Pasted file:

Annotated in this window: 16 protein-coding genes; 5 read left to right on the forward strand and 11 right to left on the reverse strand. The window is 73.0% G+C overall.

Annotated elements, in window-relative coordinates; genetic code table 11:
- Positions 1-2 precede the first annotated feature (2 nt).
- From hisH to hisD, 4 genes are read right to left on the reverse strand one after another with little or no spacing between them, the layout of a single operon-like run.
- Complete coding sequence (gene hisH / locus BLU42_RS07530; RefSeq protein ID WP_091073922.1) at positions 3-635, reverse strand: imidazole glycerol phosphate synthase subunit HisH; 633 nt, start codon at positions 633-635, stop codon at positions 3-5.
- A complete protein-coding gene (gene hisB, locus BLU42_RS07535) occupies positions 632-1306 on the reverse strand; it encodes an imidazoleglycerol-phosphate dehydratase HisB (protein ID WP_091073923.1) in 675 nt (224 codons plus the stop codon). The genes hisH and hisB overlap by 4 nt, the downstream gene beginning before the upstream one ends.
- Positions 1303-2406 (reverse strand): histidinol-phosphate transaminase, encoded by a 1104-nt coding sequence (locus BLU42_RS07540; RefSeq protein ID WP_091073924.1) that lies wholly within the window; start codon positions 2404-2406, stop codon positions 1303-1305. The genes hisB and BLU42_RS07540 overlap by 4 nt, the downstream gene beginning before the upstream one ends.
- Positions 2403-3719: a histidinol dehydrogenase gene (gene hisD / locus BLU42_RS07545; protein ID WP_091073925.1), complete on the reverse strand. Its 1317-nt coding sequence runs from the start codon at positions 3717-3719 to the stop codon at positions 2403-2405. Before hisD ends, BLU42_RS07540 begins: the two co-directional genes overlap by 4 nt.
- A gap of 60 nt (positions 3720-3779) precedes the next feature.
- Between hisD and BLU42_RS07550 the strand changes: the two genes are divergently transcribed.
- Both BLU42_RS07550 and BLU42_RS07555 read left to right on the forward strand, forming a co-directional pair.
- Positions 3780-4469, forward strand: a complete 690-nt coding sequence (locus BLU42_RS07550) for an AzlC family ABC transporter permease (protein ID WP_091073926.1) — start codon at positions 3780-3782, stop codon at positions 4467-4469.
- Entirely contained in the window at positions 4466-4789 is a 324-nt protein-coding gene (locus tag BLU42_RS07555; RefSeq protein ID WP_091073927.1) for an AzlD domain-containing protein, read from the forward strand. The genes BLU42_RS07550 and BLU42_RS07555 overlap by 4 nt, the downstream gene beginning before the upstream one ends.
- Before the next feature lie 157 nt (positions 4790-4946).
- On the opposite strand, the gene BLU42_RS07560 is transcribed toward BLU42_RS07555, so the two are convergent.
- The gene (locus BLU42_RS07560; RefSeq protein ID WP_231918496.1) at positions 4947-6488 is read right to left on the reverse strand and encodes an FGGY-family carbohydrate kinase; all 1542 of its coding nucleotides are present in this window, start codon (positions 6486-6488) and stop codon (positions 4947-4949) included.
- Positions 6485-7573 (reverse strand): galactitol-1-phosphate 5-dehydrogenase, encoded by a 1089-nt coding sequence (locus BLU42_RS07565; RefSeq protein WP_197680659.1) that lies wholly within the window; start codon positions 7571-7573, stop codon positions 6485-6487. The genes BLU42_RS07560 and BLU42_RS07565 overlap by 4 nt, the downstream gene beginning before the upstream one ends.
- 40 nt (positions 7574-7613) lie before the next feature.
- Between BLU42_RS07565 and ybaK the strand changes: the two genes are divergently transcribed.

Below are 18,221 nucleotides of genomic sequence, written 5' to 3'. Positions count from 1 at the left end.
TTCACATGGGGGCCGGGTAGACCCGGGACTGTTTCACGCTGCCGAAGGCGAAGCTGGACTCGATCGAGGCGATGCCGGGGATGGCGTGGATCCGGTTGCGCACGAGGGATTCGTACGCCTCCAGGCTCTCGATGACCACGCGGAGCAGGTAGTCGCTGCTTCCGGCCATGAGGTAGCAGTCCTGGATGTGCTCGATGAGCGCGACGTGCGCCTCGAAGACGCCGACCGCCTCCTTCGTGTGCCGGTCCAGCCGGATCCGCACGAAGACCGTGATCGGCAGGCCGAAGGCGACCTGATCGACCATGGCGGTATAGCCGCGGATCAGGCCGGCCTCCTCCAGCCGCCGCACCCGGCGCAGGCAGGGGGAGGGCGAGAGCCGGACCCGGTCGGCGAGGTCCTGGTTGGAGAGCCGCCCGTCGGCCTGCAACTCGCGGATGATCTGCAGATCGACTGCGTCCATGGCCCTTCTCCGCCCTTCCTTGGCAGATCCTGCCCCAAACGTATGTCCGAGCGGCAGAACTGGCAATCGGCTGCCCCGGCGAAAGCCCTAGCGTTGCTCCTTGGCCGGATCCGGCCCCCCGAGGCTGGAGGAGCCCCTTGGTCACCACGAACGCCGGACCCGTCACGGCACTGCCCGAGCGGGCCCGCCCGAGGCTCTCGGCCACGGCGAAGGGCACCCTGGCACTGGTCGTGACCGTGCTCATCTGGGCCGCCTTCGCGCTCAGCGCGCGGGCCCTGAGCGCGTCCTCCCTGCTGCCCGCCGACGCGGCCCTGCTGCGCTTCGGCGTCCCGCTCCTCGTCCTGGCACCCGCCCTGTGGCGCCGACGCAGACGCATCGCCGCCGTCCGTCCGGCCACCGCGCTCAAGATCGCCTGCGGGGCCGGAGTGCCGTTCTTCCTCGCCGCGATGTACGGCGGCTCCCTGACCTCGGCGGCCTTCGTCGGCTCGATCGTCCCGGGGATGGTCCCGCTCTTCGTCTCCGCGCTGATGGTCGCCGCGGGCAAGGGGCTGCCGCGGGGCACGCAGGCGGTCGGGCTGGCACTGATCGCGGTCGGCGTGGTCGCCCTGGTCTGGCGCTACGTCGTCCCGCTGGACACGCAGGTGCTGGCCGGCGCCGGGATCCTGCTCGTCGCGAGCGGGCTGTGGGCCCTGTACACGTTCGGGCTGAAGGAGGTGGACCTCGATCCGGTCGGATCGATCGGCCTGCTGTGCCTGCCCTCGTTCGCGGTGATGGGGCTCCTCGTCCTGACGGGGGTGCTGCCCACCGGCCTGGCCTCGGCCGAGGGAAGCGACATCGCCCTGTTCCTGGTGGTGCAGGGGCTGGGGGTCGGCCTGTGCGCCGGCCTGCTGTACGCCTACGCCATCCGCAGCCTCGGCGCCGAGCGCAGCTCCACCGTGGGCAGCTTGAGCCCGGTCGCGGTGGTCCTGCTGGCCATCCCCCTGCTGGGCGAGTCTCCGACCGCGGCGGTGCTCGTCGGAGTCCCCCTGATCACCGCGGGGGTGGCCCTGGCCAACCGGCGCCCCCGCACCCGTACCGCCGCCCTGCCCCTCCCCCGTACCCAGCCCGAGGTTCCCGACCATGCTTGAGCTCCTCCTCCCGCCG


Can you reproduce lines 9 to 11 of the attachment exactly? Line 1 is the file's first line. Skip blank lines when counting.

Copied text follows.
- A gap of 60 nt (positions 3720-3779) precedes the next feature.
- Between hisD and BLU42_RS07550 the strand changes: the two genes are divergently transcribed.
- Both BLU42_RS07550 and BLU42_RS07555 read left to right on the forward strand, forming a co-directional pair.